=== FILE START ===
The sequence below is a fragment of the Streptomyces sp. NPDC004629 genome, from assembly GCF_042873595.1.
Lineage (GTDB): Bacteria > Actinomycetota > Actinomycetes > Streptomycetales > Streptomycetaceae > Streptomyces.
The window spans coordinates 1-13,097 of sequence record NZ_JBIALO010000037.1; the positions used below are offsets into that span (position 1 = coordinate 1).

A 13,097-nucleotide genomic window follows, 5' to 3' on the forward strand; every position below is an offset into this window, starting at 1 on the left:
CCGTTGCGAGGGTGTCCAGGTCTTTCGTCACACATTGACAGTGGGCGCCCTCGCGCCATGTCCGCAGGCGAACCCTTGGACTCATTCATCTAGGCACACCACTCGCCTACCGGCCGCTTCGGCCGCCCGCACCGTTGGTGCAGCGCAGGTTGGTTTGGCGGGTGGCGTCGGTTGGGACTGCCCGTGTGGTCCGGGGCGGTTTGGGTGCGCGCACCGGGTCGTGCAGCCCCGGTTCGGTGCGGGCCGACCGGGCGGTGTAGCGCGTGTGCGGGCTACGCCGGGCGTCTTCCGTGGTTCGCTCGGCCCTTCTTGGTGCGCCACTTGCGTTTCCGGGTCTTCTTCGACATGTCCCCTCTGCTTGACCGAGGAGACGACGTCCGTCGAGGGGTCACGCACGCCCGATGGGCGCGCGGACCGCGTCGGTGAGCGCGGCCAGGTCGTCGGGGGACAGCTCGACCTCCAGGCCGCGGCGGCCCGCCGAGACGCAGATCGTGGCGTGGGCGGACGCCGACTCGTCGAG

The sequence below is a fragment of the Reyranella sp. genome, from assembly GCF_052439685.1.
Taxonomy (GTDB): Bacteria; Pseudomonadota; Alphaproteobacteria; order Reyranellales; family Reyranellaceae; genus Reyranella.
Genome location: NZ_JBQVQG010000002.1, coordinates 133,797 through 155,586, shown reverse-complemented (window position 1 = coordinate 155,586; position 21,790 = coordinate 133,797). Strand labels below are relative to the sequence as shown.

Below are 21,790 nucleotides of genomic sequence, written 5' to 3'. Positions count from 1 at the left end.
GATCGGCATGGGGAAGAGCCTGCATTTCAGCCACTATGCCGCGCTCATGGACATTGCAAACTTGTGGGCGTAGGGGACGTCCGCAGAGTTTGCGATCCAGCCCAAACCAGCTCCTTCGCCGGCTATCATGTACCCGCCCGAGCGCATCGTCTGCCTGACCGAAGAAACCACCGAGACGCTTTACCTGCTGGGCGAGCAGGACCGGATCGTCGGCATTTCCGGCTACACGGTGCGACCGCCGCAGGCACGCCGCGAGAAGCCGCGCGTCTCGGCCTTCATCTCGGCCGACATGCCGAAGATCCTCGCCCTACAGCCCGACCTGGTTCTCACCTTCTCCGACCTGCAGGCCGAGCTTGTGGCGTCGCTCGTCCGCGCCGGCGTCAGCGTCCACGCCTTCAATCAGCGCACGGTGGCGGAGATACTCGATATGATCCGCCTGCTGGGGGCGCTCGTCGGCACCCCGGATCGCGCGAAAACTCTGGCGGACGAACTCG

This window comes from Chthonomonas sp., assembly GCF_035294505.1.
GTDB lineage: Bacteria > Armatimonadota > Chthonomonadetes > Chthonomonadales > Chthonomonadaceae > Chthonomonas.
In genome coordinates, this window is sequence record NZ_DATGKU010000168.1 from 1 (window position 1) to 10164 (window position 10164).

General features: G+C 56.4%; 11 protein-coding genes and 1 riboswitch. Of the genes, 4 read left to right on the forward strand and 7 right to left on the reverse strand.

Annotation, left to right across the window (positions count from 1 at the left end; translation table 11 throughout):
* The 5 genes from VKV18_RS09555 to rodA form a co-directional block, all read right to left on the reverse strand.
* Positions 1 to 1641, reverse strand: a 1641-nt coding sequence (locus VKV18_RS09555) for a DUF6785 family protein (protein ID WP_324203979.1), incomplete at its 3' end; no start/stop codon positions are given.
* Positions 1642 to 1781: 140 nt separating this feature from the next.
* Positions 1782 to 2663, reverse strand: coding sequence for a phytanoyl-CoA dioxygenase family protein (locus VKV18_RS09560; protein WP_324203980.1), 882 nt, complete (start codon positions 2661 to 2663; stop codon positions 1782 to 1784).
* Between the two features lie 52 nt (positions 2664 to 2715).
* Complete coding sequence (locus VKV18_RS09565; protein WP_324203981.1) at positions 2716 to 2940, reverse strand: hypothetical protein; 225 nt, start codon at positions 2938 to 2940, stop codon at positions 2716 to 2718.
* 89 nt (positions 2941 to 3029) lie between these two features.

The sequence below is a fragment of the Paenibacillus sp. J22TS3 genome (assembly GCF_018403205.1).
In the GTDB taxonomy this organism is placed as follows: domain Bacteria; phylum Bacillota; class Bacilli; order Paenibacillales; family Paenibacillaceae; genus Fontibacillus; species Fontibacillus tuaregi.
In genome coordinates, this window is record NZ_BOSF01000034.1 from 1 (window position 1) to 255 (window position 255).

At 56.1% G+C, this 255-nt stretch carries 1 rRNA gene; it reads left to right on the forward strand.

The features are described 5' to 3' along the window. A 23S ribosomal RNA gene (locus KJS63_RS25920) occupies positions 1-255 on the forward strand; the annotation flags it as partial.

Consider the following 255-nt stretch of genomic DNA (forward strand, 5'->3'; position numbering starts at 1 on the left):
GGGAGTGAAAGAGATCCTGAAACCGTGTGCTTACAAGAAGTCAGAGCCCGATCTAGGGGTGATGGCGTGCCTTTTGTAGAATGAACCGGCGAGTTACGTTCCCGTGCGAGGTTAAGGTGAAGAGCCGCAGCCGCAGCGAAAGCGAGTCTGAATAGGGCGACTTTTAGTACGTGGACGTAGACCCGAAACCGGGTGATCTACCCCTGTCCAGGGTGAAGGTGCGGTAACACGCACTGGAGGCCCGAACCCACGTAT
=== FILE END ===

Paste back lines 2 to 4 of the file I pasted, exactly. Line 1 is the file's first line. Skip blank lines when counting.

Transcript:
Lineage (GTDB): Bacteria > Actinomycetota > Actinomycetes > Streptomycetales > Streptomycetaceae > Streptomyces.
The window spans coordinates 1-13,097 of sequence record NZ_JBIALO010000037.1; the positions used below are offsets into that span (position 1 = coordinate 1).

A 13,097-nucleotide genomic window follows, 5' to 3' on the forward strand; every position below is an offset into this window, starting at 1 on the left: